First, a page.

NESKANTAGA FIRST NATION, ONT. – Small, white crosses dot a graveyard just outside Neskantaga First Nation in northern Ontario. Some graves are marked with white picket fences, flowers have been placed at others. Most have no names or ages, but some do. A 16-year-old girl rests in one plot, a 13-year-old in another. Suicide brought them there.
Ten years ago, Neskantaga First Nation – a remote community with a population of about 450 – declared a state of emergency after four suicides and several attempted suicides by teens. The state of emergency officially remains, but the community quietly spoke about a small milestone this past summer: no one had killed themselves in Neskantaga in three years.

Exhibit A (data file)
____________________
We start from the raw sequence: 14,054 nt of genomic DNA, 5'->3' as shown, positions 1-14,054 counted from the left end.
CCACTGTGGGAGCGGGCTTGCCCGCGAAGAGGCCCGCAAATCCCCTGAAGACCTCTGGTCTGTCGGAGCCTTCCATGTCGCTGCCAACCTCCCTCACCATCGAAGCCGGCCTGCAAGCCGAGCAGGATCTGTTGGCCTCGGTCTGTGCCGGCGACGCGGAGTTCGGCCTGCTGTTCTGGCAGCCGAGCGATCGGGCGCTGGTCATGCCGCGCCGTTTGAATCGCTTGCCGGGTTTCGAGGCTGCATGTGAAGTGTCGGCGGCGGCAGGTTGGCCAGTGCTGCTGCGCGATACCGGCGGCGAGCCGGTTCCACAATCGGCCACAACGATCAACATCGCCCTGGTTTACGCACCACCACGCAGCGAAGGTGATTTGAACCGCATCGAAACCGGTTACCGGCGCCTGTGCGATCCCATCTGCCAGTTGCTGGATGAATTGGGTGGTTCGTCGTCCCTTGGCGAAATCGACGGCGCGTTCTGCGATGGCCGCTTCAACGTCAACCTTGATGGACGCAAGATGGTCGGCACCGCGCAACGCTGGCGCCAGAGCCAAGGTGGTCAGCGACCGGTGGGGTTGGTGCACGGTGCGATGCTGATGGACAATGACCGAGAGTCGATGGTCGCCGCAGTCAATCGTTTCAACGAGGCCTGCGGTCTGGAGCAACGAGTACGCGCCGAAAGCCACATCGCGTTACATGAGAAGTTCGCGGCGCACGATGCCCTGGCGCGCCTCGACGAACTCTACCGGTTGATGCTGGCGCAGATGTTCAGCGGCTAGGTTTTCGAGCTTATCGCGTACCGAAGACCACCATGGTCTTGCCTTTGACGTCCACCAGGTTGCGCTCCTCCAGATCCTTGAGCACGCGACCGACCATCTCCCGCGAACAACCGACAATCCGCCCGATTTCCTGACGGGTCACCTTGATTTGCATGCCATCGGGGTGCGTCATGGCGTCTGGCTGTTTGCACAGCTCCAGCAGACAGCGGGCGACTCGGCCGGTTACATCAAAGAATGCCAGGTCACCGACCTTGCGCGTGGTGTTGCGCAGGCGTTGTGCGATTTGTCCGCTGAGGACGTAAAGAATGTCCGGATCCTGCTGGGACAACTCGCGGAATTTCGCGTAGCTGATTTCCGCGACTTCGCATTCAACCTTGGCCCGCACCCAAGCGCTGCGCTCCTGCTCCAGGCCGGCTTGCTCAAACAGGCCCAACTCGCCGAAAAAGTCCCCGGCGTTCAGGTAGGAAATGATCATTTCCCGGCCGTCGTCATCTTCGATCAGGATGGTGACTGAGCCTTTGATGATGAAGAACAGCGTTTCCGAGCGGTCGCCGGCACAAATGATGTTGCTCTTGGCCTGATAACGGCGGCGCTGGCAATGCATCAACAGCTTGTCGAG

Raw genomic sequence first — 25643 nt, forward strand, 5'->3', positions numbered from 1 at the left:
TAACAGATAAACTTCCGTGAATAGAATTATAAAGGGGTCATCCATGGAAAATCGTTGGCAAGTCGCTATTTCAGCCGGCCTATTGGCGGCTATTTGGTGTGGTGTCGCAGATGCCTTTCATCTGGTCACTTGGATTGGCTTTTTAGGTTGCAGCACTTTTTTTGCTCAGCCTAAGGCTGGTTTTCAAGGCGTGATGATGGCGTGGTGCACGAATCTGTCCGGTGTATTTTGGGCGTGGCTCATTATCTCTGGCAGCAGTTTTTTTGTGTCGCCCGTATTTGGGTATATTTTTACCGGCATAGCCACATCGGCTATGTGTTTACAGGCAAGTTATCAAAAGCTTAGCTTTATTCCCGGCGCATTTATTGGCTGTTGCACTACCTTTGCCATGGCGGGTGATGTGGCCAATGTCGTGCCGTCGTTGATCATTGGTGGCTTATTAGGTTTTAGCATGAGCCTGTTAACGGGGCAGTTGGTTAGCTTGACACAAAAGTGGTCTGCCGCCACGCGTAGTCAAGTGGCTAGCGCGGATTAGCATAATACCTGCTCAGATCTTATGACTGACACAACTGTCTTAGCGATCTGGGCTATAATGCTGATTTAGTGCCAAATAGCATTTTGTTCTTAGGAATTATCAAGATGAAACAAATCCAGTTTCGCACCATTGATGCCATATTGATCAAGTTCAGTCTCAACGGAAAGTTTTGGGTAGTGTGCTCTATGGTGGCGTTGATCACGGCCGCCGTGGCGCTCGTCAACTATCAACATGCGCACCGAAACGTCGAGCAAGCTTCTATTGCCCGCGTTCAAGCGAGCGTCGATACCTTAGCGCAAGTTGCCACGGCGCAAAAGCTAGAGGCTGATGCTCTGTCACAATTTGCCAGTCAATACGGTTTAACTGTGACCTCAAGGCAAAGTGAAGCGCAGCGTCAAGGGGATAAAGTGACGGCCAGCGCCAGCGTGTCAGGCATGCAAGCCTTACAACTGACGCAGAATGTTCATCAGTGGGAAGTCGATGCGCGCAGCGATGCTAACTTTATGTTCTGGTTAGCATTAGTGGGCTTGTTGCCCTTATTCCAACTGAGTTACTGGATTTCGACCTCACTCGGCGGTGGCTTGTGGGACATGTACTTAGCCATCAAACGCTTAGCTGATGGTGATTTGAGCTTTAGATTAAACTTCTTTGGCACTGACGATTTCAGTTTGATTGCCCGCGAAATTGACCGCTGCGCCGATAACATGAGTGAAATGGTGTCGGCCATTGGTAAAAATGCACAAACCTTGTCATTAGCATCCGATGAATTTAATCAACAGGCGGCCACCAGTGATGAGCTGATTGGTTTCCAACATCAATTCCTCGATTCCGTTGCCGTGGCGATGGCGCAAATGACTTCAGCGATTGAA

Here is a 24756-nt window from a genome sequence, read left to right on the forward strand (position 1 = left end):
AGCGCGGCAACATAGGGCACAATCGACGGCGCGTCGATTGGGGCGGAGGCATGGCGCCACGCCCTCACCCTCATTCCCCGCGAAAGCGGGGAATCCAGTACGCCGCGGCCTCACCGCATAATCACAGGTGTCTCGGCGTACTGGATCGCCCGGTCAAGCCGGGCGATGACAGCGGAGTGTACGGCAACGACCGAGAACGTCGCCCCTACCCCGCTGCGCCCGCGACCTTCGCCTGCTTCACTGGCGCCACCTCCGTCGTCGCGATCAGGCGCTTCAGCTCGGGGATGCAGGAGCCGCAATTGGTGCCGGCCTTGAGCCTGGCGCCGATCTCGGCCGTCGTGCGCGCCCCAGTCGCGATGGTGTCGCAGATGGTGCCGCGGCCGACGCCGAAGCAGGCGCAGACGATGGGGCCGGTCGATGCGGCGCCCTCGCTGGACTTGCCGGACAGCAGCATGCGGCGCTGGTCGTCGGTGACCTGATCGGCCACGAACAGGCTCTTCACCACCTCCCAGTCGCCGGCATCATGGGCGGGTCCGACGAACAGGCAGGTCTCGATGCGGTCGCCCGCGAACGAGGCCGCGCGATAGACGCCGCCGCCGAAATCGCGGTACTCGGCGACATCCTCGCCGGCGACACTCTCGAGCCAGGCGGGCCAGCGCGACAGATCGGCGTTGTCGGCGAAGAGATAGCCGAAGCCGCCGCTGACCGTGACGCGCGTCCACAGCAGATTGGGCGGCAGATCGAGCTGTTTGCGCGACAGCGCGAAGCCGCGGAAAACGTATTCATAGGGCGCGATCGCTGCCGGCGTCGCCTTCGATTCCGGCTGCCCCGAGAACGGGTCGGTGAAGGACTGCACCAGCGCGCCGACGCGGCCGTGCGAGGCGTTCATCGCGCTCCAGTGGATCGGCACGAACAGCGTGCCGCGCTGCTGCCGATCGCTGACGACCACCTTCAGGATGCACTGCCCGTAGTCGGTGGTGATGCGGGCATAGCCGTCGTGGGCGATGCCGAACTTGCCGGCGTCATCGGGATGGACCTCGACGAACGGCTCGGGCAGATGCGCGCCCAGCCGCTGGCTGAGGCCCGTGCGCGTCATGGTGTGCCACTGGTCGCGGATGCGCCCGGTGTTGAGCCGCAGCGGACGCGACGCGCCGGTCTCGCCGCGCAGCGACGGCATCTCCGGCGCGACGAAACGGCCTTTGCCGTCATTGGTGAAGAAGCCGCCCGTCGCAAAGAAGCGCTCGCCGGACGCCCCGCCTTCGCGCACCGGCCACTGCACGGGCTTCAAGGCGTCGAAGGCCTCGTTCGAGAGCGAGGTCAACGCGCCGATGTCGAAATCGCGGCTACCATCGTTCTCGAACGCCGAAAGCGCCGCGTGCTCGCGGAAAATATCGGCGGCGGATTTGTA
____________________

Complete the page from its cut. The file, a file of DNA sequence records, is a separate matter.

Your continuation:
Several measures helped get to that point – there are mental-health counsellors who rotate into the community, outdoor activities that help youth connect with traditional practices, and festivals that bring community members together.
The focus on building bonds is important, said Chief Chris Moonias. “The connections with family and community help with the impact on mental health,” he said as a festival in August drew Neskantaga residents from near and far to the community. “It is a form of healing.”